7.       The right to learn languages is a vital human right; the ability to exercise it freely is a prerequisite for individual and career development, the mobility of people and ideas, and the promotion of dialogue, tolerance, understanding and mutual enrichment of peoples and cultures.

8.       In addition to the economic advantages of a knowledge of other languages, it has been demonstrated that people who speak more than one language communicate better with people of other cultures and are able to build cultural bridges.

9.       To sum up, it is cultural diversity that we defend or harm through language teaching. In that context, the considerations which should guide the development of language policies are not very different from those which form the basis of Europe’s position in the World Trade Organisation talks on the market for cultural products. The Declaration on cultural diversity, adopted by the Committee of Ministers on 7 December 2000, therefore emphasised that “cultural and audiovisual policies, which promote and respect cultural diversity, are a necessary complement to trade policies”.

10.       For all these reasons, it would be a serious mistake to make language teaching subject only to commercial considerations. States should demonstrate their political will and continue to develop cultural and language policies aimed at promoting plurilingualism. There should be state support for all the languages used in Europe. Regrettably, the European Union allocates aid only for the learning of its own official languages. Governments should not only launch linguistic diversification initiatives, but also seek to ensure that parents pay more attention to the choice of languages their children learn.

Objectives of the European Year of Languages

11.       Below is a non-exhaustive list of the Council of Europe’s main objectives for the EYL:

12.       Today, many Europeans actually live in a multilingual environment. Not counting the languages of immigrants and refugees, it is thought that around 225 native languages are still spoken in Europe; this represents less than 5% of the total number of languages spoken in the world.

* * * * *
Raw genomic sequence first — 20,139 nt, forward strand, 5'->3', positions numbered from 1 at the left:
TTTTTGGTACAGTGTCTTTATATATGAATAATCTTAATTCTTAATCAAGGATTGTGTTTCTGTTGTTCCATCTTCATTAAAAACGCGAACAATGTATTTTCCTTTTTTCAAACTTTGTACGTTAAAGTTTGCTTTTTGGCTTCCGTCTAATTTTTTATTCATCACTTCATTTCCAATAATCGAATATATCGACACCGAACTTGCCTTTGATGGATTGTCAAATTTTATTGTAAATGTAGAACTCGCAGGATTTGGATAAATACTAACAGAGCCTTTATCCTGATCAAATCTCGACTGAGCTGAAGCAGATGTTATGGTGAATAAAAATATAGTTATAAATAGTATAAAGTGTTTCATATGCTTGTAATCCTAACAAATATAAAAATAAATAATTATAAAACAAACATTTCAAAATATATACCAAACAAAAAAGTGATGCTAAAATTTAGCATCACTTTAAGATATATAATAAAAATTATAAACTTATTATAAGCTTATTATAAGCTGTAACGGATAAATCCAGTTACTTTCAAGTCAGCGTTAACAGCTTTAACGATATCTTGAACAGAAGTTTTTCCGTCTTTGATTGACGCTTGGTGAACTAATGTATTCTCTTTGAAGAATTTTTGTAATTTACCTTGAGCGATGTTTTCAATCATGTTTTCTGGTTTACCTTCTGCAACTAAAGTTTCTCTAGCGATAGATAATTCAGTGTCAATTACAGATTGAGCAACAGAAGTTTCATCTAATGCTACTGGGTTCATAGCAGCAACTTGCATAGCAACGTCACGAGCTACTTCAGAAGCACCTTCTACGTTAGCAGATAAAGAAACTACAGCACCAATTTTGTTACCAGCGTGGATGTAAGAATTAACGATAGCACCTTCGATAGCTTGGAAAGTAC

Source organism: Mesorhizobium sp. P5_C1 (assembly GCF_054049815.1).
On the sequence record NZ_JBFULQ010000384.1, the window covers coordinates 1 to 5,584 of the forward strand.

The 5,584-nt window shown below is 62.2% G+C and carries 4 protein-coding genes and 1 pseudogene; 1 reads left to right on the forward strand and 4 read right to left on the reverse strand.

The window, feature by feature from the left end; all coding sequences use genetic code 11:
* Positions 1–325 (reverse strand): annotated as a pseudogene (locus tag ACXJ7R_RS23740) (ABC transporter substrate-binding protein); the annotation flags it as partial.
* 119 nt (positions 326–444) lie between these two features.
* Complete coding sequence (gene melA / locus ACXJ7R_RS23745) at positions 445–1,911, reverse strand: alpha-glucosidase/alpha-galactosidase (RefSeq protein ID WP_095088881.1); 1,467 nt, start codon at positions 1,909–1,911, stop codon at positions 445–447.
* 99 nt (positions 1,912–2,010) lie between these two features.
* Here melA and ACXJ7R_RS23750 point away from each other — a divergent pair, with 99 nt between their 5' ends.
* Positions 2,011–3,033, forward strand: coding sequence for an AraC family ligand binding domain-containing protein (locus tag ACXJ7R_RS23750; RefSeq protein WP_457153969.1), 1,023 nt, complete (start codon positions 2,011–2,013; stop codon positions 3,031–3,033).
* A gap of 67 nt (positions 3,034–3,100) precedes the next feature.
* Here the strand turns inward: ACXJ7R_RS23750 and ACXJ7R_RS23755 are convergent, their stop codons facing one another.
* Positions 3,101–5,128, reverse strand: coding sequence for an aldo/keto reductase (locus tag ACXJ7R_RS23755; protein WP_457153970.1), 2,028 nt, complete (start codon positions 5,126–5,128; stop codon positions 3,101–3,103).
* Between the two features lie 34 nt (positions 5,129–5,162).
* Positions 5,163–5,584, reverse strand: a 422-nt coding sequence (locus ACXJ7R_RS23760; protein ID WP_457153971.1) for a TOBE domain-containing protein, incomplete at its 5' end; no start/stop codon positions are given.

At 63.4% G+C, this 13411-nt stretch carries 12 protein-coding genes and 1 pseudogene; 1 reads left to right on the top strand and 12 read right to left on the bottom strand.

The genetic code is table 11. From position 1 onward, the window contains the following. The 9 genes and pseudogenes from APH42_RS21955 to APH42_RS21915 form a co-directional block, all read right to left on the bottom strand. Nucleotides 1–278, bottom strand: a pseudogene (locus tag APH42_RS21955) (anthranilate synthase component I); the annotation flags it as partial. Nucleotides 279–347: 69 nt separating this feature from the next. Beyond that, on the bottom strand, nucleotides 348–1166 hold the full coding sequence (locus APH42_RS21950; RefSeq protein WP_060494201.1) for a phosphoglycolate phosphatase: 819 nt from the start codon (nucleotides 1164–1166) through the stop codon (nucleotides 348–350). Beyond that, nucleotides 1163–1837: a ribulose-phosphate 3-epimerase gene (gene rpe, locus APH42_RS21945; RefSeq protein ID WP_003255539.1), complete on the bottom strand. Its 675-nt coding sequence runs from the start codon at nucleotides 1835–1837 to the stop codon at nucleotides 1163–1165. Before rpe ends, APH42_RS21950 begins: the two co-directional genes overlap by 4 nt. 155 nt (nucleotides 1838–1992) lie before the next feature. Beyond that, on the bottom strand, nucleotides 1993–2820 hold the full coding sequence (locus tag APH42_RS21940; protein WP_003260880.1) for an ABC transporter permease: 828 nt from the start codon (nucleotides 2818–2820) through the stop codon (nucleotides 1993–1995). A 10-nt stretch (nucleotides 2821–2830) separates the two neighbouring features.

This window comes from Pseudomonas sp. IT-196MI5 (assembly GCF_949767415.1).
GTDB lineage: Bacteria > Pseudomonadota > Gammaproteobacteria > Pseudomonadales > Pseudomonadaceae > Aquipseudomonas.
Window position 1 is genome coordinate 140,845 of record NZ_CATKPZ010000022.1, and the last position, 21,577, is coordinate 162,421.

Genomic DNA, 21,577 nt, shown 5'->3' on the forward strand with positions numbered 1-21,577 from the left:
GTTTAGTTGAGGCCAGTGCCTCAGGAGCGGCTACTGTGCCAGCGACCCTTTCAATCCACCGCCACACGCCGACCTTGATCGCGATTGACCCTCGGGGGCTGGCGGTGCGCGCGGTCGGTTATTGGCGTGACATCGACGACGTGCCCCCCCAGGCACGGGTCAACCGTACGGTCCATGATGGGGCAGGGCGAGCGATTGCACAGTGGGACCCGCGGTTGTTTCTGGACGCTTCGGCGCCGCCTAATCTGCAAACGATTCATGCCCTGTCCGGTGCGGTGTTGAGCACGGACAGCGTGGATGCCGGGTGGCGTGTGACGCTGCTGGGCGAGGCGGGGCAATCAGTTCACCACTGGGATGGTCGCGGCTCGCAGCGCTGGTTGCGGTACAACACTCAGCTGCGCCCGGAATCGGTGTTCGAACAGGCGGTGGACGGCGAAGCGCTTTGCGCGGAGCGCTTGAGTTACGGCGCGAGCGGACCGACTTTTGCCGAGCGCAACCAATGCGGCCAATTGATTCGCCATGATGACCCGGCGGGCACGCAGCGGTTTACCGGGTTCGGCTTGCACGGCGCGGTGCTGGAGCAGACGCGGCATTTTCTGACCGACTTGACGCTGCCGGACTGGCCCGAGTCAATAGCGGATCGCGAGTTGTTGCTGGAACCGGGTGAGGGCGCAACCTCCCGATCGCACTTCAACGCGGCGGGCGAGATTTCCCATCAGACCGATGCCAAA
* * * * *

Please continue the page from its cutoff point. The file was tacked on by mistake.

13.       At the same time, the message of the EYL is that all languages are of equal value, whether or not they are officially recognised. This is indisputable, at least from a scientific point of view. However, many stereotypes regarding languages persist in the human subconscious. Even though most judgments appear to be of a purely “aesthetic” nature – for example, describing a language as “harsh” or “melodious” – they are often linked to judgments about the social, political or historical status of the speakers of the language in question. It is not unusual for young people from immigrant backgrounds or national minorities to want to stop speaking their language of origin because of its low social status (whereas, in fact, it is the social status of the community that speaks the language which is low). Moreover, Europe’s recent history provides plenty of examples of attempts to denigrate or suppress languages which symbolise the independent existence and political legitimacy of minority groups.

14.       We must therefore welcome the fact that the European Year of Languages is not just the year of European languages and that it advocates receptiveness to the whole world, including languages and cultures which are represented on the European continent by immigrants and refugees.

b.       To motivate citizens to develop plurilingualism.

15.       The Council of Europe sees plurilingualism as a concept which goes further than multilingualism. Multilingualism refers to the presence in a single geographical area of more than one language or “language variety”, without meaning that individuals in such an area necessarily speak more than one language. Plurilingualism is the opposite of monolingualism and refers to a person’s multilingual skill.

16.       One of the campaign’s main messages is that it is never too late or too difficult to learn a language. It is a task which is within everyone’s reach and which can be started at any age.

17.       These objectives appear very ambitious and, at first sight, we might wonder to what extent they can produce concrete results on a large scale. In fact, the aim of the campaign is to promote the idea not of being an expert in several languages, but of acquiring a certain level of skill in several languages – for example, being able to understand another language in written or spoken form, even without being able to speak it. Different languages may be learned at different levels of skill.

18.       If we replace the traditional expression “speaking a language” with the concept of a “certain level of skill” in a language, we will find that many more individuals are plurilingual than we imagine. The problem is that they are not regarded as plurilingual because such partial skills are not recognised.

19.       This situation is changing thanks to a major instrument that was developed under the Council of Europe’s Modern Languages Project and is being officially launched during the EYL: the European Language Portfolio. This is a personal document, a kind of language passport, in which learners can record their language skills and their learning experiences at every level. The portfolio will be updated as the holder’s learning progresses and it will be possible to consult it, for example, when the holder looks for a job at home or abroad.